By Velda Addison, Hart Energy

As former commander of the task force charged with coordinating military relief efforts for hurricanes Katrina and Rita, U.S. Army Lt. Gen. Russel Honoré knows plenty about survival and motivating troops.

The now-retired general’s words came in handy recently when he delivered the keynote during the SAS Energy Analytics Forum in Houston. Oil prices have been chopped from highs of more than $100/bbl last summer to around $38 on Aug. 24. The WTI price for a barrel of oil had not reached such levels in the last six years.

The falling prices—the result of supplies that have outgrown demand—have caused oil and gas companies to cut back spending and lay off thousands of workers. However, just like the uncle or aunt who reminds the youngsters of having to walk three miles to school in the snow, times have been worse.

Honoré took the crowd back to Dec. 25, 1776, and spoke about how George Washington brought everyone together to work toward the same purpose during a surprise attack in icy conditions during the American Revolutionary War. Back then there was nowhere to get blood transfusions, and hospitals like today didn’t exist.

He spoke about the hurricane of 1900 in Galveston where thousands of people lost their lives. Many of the bodies buried at sea washed back ashore. He reminded the crowd of the devastation caused by Hurricane Katrina in New Orleans nearly 10 years ago, and the poor planning that made the situation worse such as generators being placed in basements when the city is below sea level.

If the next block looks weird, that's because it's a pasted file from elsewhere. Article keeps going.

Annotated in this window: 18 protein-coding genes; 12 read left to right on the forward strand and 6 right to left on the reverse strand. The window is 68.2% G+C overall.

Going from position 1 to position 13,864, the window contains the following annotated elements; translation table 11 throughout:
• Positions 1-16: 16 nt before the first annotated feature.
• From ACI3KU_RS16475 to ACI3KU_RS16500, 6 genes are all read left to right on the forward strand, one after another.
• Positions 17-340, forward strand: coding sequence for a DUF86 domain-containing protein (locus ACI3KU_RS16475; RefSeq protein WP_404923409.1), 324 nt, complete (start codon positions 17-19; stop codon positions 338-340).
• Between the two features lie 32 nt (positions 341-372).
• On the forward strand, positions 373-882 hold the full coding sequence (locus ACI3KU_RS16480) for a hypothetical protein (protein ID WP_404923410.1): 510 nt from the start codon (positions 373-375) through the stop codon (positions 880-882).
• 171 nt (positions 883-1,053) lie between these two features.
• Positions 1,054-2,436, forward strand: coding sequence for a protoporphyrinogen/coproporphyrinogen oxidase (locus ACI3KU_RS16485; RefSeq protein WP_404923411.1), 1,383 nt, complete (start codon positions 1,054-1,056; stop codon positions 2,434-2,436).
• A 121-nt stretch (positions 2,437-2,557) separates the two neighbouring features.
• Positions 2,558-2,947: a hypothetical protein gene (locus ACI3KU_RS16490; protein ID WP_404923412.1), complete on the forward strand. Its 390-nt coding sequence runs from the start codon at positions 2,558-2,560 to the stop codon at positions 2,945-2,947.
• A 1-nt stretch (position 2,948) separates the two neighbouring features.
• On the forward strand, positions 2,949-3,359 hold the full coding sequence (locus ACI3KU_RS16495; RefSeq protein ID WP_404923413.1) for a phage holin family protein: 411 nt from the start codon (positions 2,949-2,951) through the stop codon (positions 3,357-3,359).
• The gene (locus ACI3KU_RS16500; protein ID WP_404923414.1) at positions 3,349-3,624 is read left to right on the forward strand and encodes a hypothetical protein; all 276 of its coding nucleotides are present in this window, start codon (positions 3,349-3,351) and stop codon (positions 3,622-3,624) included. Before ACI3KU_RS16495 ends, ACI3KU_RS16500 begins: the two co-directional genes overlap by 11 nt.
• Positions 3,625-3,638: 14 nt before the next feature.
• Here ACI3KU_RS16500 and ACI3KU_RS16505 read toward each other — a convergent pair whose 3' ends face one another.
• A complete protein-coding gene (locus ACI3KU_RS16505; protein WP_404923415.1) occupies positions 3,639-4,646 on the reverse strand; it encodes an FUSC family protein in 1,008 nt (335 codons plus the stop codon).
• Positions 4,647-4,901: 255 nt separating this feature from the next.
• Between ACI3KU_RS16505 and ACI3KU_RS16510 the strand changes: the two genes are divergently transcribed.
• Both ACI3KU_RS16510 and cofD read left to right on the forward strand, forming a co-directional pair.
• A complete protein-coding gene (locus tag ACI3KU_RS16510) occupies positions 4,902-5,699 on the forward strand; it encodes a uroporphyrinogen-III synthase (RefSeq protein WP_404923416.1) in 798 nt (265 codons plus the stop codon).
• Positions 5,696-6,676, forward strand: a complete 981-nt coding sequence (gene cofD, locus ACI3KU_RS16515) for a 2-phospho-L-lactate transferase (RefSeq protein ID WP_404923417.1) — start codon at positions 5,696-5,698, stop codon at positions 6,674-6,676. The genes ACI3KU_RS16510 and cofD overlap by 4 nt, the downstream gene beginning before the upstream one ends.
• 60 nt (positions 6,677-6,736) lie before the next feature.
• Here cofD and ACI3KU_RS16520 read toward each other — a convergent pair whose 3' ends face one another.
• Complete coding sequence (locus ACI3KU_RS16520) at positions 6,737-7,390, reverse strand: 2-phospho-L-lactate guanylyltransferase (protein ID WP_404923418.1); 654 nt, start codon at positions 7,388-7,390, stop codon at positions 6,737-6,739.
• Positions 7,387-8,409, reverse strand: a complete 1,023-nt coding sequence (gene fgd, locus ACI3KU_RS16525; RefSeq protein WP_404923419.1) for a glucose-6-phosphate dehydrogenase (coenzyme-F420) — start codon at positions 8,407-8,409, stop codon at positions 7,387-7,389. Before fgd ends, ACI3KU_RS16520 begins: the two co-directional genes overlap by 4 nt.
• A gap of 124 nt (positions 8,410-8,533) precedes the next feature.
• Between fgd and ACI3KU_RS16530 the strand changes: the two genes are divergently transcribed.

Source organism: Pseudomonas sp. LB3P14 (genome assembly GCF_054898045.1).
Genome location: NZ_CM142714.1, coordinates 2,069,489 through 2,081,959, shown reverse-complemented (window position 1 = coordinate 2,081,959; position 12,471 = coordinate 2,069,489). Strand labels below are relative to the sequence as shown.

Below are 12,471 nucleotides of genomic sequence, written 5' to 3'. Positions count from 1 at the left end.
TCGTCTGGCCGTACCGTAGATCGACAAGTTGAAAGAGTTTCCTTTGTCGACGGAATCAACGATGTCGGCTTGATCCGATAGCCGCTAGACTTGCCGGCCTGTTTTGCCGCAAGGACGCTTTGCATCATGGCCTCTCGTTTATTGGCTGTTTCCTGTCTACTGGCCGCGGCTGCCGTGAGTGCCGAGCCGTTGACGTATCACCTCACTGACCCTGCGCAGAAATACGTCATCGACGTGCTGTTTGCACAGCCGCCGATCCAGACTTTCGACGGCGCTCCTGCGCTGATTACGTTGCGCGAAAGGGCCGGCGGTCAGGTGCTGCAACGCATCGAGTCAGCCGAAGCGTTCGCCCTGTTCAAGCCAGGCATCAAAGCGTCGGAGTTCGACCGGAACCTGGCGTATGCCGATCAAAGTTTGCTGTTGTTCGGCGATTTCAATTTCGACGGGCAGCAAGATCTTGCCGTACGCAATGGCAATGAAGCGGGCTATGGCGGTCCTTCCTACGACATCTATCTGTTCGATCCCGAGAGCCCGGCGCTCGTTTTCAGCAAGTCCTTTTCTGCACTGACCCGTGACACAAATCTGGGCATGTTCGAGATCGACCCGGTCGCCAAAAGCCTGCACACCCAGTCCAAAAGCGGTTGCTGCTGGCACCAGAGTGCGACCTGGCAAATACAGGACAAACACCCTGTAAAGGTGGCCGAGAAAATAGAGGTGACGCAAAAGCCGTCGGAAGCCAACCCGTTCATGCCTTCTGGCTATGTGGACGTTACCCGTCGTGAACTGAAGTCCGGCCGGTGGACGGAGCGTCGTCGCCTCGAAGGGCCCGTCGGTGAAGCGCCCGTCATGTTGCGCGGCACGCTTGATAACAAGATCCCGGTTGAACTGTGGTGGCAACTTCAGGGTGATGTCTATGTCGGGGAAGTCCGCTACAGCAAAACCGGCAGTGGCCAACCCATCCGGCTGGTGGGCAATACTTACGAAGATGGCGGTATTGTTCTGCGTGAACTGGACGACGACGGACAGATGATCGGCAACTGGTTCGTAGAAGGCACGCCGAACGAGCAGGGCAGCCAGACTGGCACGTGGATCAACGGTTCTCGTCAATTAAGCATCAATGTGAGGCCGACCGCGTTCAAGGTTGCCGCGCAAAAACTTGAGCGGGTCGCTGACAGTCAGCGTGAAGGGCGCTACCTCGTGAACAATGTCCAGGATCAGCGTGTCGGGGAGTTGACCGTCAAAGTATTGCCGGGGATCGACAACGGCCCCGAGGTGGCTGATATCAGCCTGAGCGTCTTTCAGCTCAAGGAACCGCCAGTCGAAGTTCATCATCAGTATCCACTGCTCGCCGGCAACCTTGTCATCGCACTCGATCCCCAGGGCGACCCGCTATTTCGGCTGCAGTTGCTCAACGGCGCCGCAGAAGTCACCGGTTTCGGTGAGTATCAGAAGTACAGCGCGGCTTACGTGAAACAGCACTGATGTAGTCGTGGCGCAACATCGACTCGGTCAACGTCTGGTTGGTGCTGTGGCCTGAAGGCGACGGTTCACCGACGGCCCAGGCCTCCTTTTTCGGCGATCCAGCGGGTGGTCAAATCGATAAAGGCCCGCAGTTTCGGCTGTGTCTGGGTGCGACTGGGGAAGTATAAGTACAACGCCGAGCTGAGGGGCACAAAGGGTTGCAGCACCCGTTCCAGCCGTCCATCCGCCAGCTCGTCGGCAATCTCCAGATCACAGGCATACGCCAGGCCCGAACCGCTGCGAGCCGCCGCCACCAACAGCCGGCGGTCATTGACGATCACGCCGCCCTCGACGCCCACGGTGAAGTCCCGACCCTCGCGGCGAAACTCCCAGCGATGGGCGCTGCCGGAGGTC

He spoke about the importance of properly positioning troops when you know a storm is heading your way. That same advice is applicable for those who work in an industry known for being cyclical.

Now is the time to think outside of the box.

Remember when the oil and gas industry didn’t know how to get shale oil and gas from the ground?

“Disasters create opportunity. We are in a disaster,” Honoré said, referring to the oil and gas industry’s downturn. He asked “How do you use information to create opportunity?”

Honoré encouraged those in the industry to start a list of what they think is impossible to achieve, and figure out how to solve that problem.

Thinking outside of the box could also lead to new opportunities—especially water-related opportunities outside the oil and gas sector. He pointed out drought problems in California, noted places across the U.S. with too much water, and spoke of oil industry technology that has caught the military’s attention.

“You are holding a lot of IP [intellectual property] folks inside of your industry,” he said. “How are you going to harness that?”

That, he said, could pull you out of these tough times.

Good news is that the industry is doing just that by tapping new technology to grow production and make operations more efficient. Perhaps, it is time to spread that expertise to other sectors.

Velda Addison can be reached at or via Twitter @veldaaddison.